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From fresh fish to the best in craft beer: A royal romp through Victoria

When Britain’s young Royals unpack their suitcases inside Victoria’s grand Government House, they’ll have a jam-packed multiday roster of British Columbia and Yukon engagements ahead of them

But if the Duke and Duchess of Cambridge – and their toddlers – could sidestep the shackles of protocol and don incognito disguises (fleece is recommended), they might be able to really discover a city Travel + Leisure readers recently deemed one of the best in Canada.

The trick, though, is to know where to go. I was a two-time university student in Victoria, lived in the city for several years and continue to visit frequently so I have more than a few suggestions for where my fellow Brits should hang out while they’re here.

Travel + Leisure readers recently deemed Victoria one of the best cities to visit in Canada. (Reuben Krabbe/Destination BC)

First up, they’ll need to entertain young George and Charlotte. My favourite family-friendly attractions here are under-the-radar gems. With its chatty show-and-tell vibe, Victoria Bug Zoo is a compound-eye-popping fusion of enthusiastic experts and live creepy crawlies – including mesmerizing leafcutter ants (complete with their own queen).

Miniature World is just a few steps away. This immaculate old-school attraction recalls the innocent time before we needed escape rooms and Pokemon Go to entertain ourselves. It’s lined with hundreds of intricate models and diminutive dioramas, and the royal couple should make sure to assess the accuracy of its detailed Buckingham Palace replica.

Hopping on a whale-watching boat tour is also de rigueur for Victoria vacationers – presumably Wills and Kate would favour the aptly named Prince of Whales operator – but when it comes time to eat, there’s much more than endless tiers of dainty cucumber sandwiches to keep regal visitors well-fuelled.

William and Kate might want to take a tour with the aptly named Prince of Whales operator. (Landon Sveinson/Tourism Vancouver Island)

Royal or not, fish and chip-loving Brits need to arrive off-peak to avoid queuing at Red Fish Blue Fish, the wildly popular freight container seafood servery near the waterfront foot of Broughton Street. But if it’s raining, try Fishhook on Fort Street for steaming bowls of coconut-infused chowder plus the kind of hearty, open-faced tartine sandwiches even a caviar-loving aristocrat would fall for.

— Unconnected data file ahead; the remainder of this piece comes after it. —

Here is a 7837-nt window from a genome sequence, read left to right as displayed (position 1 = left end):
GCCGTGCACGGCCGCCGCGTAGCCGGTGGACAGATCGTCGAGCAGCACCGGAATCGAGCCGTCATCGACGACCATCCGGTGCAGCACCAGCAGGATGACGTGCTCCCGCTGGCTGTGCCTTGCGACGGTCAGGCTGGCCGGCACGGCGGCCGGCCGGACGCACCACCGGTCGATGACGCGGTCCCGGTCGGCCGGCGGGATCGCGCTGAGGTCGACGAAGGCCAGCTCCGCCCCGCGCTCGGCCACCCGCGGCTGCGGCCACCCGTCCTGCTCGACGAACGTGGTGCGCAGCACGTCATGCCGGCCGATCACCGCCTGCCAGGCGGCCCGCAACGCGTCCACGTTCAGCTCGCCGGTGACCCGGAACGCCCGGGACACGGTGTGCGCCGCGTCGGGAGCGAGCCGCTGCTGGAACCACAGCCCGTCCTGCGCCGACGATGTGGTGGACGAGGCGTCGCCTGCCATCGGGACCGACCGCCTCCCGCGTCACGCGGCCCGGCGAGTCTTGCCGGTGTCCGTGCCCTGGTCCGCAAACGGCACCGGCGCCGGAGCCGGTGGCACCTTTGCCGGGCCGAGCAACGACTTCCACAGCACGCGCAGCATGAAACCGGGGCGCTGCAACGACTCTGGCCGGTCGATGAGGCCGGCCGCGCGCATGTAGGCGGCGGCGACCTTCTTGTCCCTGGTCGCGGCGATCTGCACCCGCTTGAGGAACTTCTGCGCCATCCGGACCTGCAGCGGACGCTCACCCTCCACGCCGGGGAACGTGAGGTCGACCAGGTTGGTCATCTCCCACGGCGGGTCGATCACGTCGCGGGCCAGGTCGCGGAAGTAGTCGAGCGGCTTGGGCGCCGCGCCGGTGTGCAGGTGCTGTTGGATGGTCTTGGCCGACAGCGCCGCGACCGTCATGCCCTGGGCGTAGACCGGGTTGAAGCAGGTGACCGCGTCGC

When sweet treats are required, Fort Street is also the home of the irresistible Crust Bakery. It’s well worth dispatching a bodyguard to collect a mid-morning order of salted caramel doughnuts here. Alternatively, and just a few steps away, local legend the Dutch Bakery makes the kind of dinosaur-shaped and sprinkle-topped chocolates a three-year-old like George (and a 47-year-old like me) always love.

Afternoon tea? The Royal Family could probably teach most North Americans how to make the perfect cuppa – offers of Red Rose should always be met with a swift head-chopping, for example. But while Victoria is well-steeped in traditional tea-serving spots, there’s also a delicious fully vegetarian approach at Chinatown’s elegant Venus Sophia tearoom (don’t miss their amazing lavender vanilla scones).

Seafood is a must-have in Victoria for fish and chip-loving Brits. Try Fishhook if the line gets too long at Red Fish Blue Fish. (Reuben Krabbe)

From here, the royal couple could nip around the corner to Government Street’s Silk Road Tea for some packaged concoctions to take home – their Imperial Earl Grey Black Tea seems appropriate. Souvenirs, of course, are tricky for family members that have been gifted everything over the years. But while the Queen has likely received more than her fair share of diamond-encrusted beaver sculptures from Canada, there are several lesser-expected prezzies the Duke and Duchess could buy in Victoria.

Lower Johnson Street’s quirky Regional Assembly of Text offers the chance to make your own message buttons – I’d suggest “Let’s party like Henry VIII” for Prince Harry. Kate could also pick-up a cool made-in-B.C. Smoking Lily dress for sister Pippa Middleton from the nearby Milkman’s Daughter boutique.

The older Royal Family members are even harder to buy for – Prince Charles is unlikely to thank them for a neon-hued “I Heart Victoria” T-shirt. Instead, they should drop by the Robert Bateman Centre’s gift shop and snag a handsome print by one of Canada’s foremost nature artists. And how about the Queen? An indulgent box of Victoria Creams from Government Street’s Rogers’ Chocolates might hit the spot – rum variety recommended.

Wrap up the day with a cocktail at Little Jumbo or a pint at the Drake. (Reuben Krabbe/Destination BC)

By this stage, our fleece-clad undercover Royals will have been on their feet for hours. Among Victoria’s best restaurants, a restorative farm-to-table dinner at OLO is recommended. But if they’re craving a hearty breakfast the next morning, they’ll just have to queue with the plebs at the ever-popular Jam Cafe: reservations are not accepted, no matter who you are.

But the secret to a great royal visit – and something Wills and Kate will likely be daydreaming about during their endless itinerary of dignitary meetings – would be the chance to sidestep their eagle-eyed minders and sneak off for a big Victoria night out.

An inventive cocktail or three at Little Jumbo would kick off the evening splendidly. But since this is a craft beer capital, the pair should also grab a pint at the Drake on Pandora Avenue. This downtown tavern pours local brews from Hoyne, Phillips and Driftwood breweries among others. I’d suggest Phillips’ Blue Buck for William and, if available, Belle Royale from Driftwood for Kate. Hopefully, they won’t drink too much and cause an international incident.

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